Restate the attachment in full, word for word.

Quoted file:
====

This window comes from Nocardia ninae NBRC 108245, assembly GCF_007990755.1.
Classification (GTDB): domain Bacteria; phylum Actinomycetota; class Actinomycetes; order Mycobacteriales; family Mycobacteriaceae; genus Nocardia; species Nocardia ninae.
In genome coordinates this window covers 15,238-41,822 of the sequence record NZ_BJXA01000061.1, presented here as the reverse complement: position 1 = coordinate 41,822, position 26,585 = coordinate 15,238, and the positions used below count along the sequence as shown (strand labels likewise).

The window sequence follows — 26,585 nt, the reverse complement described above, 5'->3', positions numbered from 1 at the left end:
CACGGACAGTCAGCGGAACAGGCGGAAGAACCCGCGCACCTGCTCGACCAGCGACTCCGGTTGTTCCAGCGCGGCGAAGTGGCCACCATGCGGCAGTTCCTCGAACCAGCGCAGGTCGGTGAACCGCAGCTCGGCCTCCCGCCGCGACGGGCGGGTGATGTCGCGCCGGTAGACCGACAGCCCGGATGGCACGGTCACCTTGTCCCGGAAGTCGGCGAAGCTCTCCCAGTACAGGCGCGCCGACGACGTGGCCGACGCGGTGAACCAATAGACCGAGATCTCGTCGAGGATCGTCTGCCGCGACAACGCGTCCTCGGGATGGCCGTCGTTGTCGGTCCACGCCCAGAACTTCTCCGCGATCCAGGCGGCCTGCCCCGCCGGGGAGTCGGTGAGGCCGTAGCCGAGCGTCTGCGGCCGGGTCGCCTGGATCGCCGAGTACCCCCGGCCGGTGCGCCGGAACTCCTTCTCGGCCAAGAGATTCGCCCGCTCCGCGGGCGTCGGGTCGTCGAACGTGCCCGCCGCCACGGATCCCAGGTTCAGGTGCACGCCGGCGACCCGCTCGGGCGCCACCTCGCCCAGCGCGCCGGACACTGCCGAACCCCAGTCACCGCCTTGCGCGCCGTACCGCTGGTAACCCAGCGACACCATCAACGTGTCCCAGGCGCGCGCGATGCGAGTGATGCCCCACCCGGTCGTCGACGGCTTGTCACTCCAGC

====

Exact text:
This window comes from Nocardia ninae NBRC 108245, assembly GCF_007990755.1.
Classification (GTDB): domain Bacteria; phylum Actinomycetota; class Actinomycetes; order Mycobacteriales; family Mycobacteriaceae; genus Nocardia; species Nocardia ninae.
In genome coordinates this window covers 15,238-41,822 of the sequence record NZ_BJXA01000061.1, presented here as the reverse complement: position 1 = coordinate 41,822, position 26,585 = coordinate 15,238, and the positions used below count along the sequence as shown (strand labels likewise).

The window sequence follows — 26,585 nt, the reverse complement described above, 5'->3', positions numbered from 1 at the left end:
CACGGACAGTCAGCGGAACAGGCGGAAGAACCCGCGCACCTGCTCGACCAGCGACTCCGGTTGTTCCAGCGCGGCGAAGTGGCCACCATGCGGCAGTTCCTCGAACCAGCGCAGGTCGGTGAACCGCAGCTCGGCCTCCCGCCGCGACGGGCGGGTGATGTCGCGCCGGTAGACCGACAGCCCGGATGGCACGGTCACCTTGTCCCGGAAGTCGGCGAAGCTCTCCCAGTACAGGCGCGCCGACGACGTGGCCGACGCGGTGAACCAATAGACCGAGATCTCGTCGAGGATCGTCTGCCGCGACAACGCGTCCTCGGGATGGCCGTCGTTGTCGGTCCACGCCCAGAACTTCTCCGCGATCCAGGCGGCCTGCCCCGCCGGGGAGTCGGTGAGGCCGTAGCCGAGCGTCTGCGGCCGGGTCGCCTGGATCGCCGAGTACCCCCGGCCGGTGCGCCGGAACTCCTTCTCGGCCAAGAGATTCGCCCGCTCCGCGGGCGTCGGGTCGTCGAACGTGCCCGCCGCCACGGATCCCAGGTTCAGGTGCACGCCGGCGACCCGCTCGGGCGCCACCTCGCCCAGCGCGCCGGACACTGCCGAACCCCAGTCACCGCCTTGCGCGCCGTACCGCTGGTAACCCAGCGACACCATCAACGTGTCCCAGGCGCGCGCGATGCGAGTGATGCCCCACCCGGTCGTCGACGGCTTGTCACTCCAGC